Rally the Troops

When the Sturgis Rally came to town, we did our best to avoid it. Spent all last weekend cooped up indoors, watching movies and laying low. The constant rumble of motorcycle engines was trying, and the attendant traffic issues – all those bikers clogging the roads in and around the Black Hills – felt like a personal affront. So when Tara suggested we drive up to Sturgis Friday night and check out the rally for ourselves, I was initially skeptical. I figured we’d stick out like sore thumbs, a couple of non-motorcycle-riding new to town. Our point had been to avoid all of the commotion, so changing tactics and planting ourselves smack dab in the middle of what can best be described as a bacchanalia of hedonistic craziness and smoked turkey legs seemed counterintuitive to our agenda.

But the more I thought about it, the more intriguing the idea seemed. Tara’s new coworkers urged her to go, saying the rally is something everybody should experience at least once. And besides, I was going stir-crazy after being cooped up in the apartment for the better part of 10 days. I was ready for a break, and told her I was all in. So on Friday after work, we found ourselves heading west on Interstate 90, right into the heart of biker country.

To my astonishment, I ended up having the time of my life.

Words cannot even describe the spectacle that is the Sturgis Motorcycle Rally. Picture hundreds of bikes lined up in neat rows along Main Street, and thousands of people strolling around, most of them decked out in leather and wearing bandanas. Topless women – just a few, but enough to keep me on my toes – with strategically placed pasties or painted skin. And those aforementioned turkey legs, along with a collection of other deep fried delicacies that would make Crisco stockholders weep for joy. And on every corner Bud Light and Jack Daniels and Twisted Tea.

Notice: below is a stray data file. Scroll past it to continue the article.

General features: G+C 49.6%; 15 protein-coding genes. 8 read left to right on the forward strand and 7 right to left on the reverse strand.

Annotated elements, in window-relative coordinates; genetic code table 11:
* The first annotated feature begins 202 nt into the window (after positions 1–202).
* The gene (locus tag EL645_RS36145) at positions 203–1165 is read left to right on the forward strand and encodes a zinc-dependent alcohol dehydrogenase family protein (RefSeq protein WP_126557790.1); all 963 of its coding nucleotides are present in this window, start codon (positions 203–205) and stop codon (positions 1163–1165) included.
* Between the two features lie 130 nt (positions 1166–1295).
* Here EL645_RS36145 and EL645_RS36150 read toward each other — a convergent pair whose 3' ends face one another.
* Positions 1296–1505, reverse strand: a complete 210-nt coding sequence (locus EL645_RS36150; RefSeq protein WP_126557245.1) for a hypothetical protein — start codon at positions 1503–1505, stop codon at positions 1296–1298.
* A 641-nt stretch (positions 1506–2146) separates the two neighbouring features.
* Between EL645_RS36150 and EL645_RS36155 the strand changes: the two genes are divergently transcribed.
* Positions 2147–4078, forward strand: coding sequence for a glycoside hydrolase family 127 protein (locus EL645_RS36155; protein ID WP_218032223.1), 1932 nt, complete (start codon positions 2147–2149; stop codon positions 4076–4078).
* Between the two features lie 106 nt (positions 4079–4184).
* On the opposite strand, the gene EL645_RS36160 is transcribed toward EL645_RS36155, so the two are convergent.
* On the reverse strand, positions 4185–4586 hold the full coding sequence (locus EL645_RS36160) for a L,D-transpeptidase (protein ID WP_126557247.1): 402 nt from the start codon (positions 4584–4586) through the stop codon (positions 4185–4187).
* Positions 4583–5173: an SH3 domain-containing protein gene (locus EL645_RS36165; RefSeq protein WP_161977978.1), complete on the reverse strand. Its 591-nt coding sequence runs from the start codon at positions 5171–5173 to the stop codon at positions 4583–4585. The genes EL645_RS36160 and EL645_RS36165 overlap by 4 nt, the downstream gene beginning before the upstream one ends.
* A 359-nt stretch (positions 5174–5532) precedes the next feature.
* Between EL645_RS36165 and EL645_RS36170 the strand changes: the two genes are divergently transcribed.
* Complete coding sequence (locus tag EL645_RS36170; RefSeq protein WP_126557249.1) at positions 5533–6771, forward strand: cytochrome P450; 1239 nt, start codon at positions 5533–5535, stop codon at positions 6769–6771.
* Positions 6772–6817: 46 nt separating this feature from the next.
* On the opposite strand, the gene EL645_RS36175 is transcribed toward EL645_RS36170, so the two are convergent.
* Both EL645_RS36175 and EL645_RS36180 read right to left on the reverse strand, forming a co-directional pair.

DSC_0011

According to the media, the modern Sturgis Rally is a lot mellower than in years past, mostly due to the fact that the hellions of yesteryear are now elderly. It’s  hard to feel intimidated by cane-wielding octogenarians, even if they have badass rides, ya know? And there were plenty of other people like us walking around – even a handful of families with kids. I never felt out of place or in danger. Quite the opposite, actually: I ended up having the time of my life.

It didn’t even matter that it was a warm summer evening – that just made our cold drinks taste even better. After strolling up and down Main Street for a while, we ducked into the Loud American, a bar Tara’s coworkers had recommended. We enjoyed live music, Bud Light and Cheladas, and just about the best damn steak tips ever. Not to mention some excellent people watching.

Then it was back to the main drag for more fun. By now the sun had gone down and the night was comfortable. We enjoyed seeing the motorcycles show off their custom lights. Among other things.

DSC_0054

DSC_0051

DSC_0041

When all is said and done, I have to admit we had a much better time than expected. I guess I didn’t know what to expect exactly; it’s not like my parents ever took us to the rally back in the 1980s. I’m pretty sure my head would have exploded if they had.

But now that it’s over, I find myself missing the hustle and bustle a little bit. I am sitting on our patio writing this post as the sun is sinking low and shish kabobs are sizzling on the grill, and it’s noticeably quieter than it has been in a couple of weeks. I mean, that’s nice, of course…but I am already looking forward to next August. I’m pretty sure the Sturgis Rally will be an annual event for us, even though we’re about as far from being the biker type as possible.

DSC_0037

Advertisements

Blast from the Past Part II

Last week I took a stroll down Memory Lane.

Needing a mental break from two full days of work, on Wednesday I drove out to Ellsworth AFB, my home from 1983-86. Civilians aren’t generally allowed on military installations, but the South Dakota Air & Space Museum just outside the main gate offers a $10 bus tour of the base, complete with a visit to a Minuteman II missile silo. The lure of setting foot on base again was impossible to resist, so after checking out the museum – pretty cool in its own right, with an extensive collection of military aircraft outside and two hangars’ worth of historical displays indoors – I boarded the bus and settled in for the base tour.

DSC_0049.JPG